82 And takes, by way of cure, a Wife:
83 Enquires whose house is to be let,
84 (His own being quitted for a debt)
85 Then, as his finances require,
86 To frugal Yorkshire does retire,
87 And ends a plain, contented 'Squire.
88 Nor Youth alone has joy in view,
89 Age has its satisfactions too.
90 Who envies not the miser's store?
91 Who seeming rich, and really poor,
92 Yet that one passion, lust of gain,
93 Supports him under ev'ry pain:
94 Amidst a thousand ills he'll thrive,
95 And think it worth his while to live.
96 The venerable Sage, who deals
97 In long, insipid, ancient tales,
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98 Who dwells on feats of former times,
99 And loudly taxes modern crimes;
100 Whose tedious lore at morn's begun,
101 And ends but with the setting sun;
102 At ninety odd, this happy man
103 Repines, that life is but a span!
104 That as the sparks fly upwards all,
105 So mortal man is doom'd to fall!
106 That flesh is grass; and like the flow'r,
107 Springs, blooms, and dies within an hour!
108 More truths, perhaps, he might unfold;
109 But ah! he dies; his tale is told.
110 Nor are these all the joys of age:
111 Love may exert its feebler rage
112 Thro' each re-animated vein,
113 Enliv'ning all the heart again:
114 Past scenes restoring to its view,
115 And warmth, as well as youth renew.
116 Nor this prepost'rous call, or strange;
117 Winter itself, grown old, will change,
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118 And put Spring's youthful liv'ry on,
119 Pervaded by the gen'rous sun.
120 Delia, if this is Life, and these
121 Can pass it off with so much ease;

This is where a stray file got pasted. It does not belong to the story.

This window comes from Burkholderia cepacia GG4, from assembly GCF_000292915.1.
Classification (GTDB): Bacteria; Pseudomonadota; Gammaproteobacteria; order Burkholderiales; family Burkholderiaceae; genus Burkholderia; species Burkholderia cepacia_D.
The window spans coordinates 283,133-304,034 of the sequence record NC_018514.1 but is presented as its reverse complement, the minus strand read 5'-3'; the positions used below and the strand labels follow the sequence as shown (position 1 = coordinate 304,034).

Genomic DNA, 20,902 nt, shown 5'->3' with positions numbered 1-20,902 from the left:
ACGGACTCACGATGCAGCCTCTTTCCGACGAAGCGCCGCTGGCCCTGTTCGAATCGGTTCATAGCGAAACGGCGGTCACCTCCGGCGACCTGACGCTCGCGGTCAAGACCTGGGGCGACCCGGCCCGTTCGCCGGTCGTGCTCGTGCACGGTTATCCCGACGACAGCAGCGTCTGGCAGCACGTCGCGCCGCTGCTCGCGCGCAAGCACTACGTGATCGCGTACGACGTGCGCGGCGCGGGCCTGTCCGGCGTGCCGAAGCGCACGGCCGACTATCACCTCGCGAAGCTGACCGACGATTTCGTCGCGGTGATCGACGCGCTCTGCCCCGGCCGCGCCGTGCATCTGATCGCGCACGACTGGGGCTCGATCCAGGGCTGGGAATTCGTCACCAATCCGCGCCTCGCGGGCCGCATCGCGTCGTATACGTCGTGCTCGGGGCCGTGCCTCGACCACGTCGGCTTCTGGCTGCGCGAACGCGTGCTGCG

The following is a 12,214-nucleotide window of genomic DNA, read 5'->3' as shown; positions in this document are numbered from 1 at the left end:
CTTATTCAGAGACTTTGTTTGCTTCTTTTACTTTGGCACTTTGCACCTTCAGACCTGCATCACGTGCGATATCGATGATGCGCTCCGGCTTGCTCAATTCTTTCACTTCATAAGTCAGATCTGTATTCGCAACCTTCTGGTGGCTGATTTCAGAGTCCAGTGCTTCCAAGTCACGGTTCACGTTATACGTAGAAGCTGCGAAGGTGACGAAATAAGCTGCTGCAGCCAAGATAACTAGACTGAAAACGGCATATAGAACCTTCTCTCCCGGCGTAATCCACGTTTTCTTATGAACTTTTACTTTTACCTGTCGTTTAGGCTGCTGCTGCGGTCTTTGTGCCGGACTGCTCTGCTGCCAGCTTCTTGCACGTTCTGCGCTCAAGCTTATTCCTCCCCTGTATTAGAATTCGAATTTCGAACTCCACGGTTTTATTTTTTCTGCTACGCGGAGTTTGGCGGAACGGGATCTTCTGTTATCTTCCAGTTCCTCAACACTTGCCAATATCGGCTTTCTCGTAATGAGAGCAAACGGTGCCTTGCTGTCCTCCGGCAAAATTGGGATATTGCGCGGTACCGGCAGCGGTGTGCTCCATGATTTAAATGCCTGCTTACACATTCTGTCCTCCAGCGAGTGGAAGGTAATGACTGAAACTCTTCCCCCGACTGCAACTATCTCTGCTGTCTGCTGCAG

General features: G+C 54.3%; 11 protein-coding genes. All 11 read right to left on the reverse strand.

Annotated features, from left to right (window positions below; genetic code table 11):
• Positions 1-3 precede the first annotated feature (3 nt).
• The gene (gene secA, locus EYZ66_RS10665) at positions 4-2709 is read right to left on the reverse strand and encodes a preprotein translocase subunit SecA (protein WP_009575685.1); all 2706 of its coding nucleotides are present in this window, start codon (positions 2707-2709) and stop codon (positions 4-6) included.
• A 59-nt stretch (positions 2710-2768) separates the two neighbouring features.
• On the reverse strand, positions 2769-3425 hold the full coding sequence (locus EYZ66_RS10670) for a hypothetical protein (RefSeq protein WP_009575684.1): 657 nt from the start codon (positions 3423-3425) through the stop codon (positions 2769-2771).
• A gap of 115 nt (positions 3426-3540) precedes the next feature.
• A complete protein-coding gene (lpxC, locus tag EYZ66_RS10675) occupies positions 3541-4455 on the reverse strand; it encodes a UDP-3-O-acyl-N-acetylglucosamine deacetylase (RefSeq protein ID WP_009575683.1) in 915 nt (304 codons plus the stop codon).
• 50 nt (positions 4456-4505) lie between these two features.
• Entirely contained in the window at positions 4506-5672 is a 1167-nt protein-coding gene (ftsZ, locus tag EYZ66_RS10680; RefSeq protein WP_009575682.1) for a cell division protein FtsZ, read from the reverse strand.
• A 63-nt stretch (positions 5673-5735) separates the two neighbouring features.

122 Or all-enamour'd with the scene,
123 Would act it o'er and o'er again:
124 If these can taste the present hour,
125 What joys has Wisdom in her pow'r!
126 Who leads, with lasting pleasure blest,
127 Fair Virtue, ever-chearful guest!
128 The constant inmates of your breast.
129 With Delia, Love's a gentle flame,
130 Whose source is honour and esteem.
131 Her Friendship still is more refin'd,
132 A gen'rous sympathy of mind.
133 Ambitious only to excell,
134 And be supreme in doing well.
135 And hence, as a reward, may claim
136 Our just returns of Praise, and Fame.
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137 Live then, and condescend to taste,
138 Tho' you're digusted with the feast;
139 Live for your own, for Virtue's sake,
140 And Pleasure with the Wise partake:
141 And (if the fates so much decree)
142 A little longer live for Me.


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Title (in Source Edition): LIFE. (Occasion'd by some lines upon Death.)
Author: Mary Jones
Genres: occasional poem

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Jones, Mary, d. 1778. Miscellanies in Prose and Verse. By Mary Jones. Oxford: Printed; and delivered by Mr. Dodsley in Pall-Mall, Mr. Clements in Oxford, and Mr. Frederick in Bath, MDCCL., 1750, pp. 143-150. vi,[1],xlv,[1],405p. (ESTC T115196) (Page images digitized from a copy in the Bodleian Library [Harding C 1723].)

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Typography, spelling, capitalization, and punctuation have been cautiously modernized. The source of the text is given and all significant editorial interventions have been recorded in textual notes. This ECPA text has been edited to conform to the recommendations found in Level 5 of the Best Practices for TEI in Libraries version 4.0.0.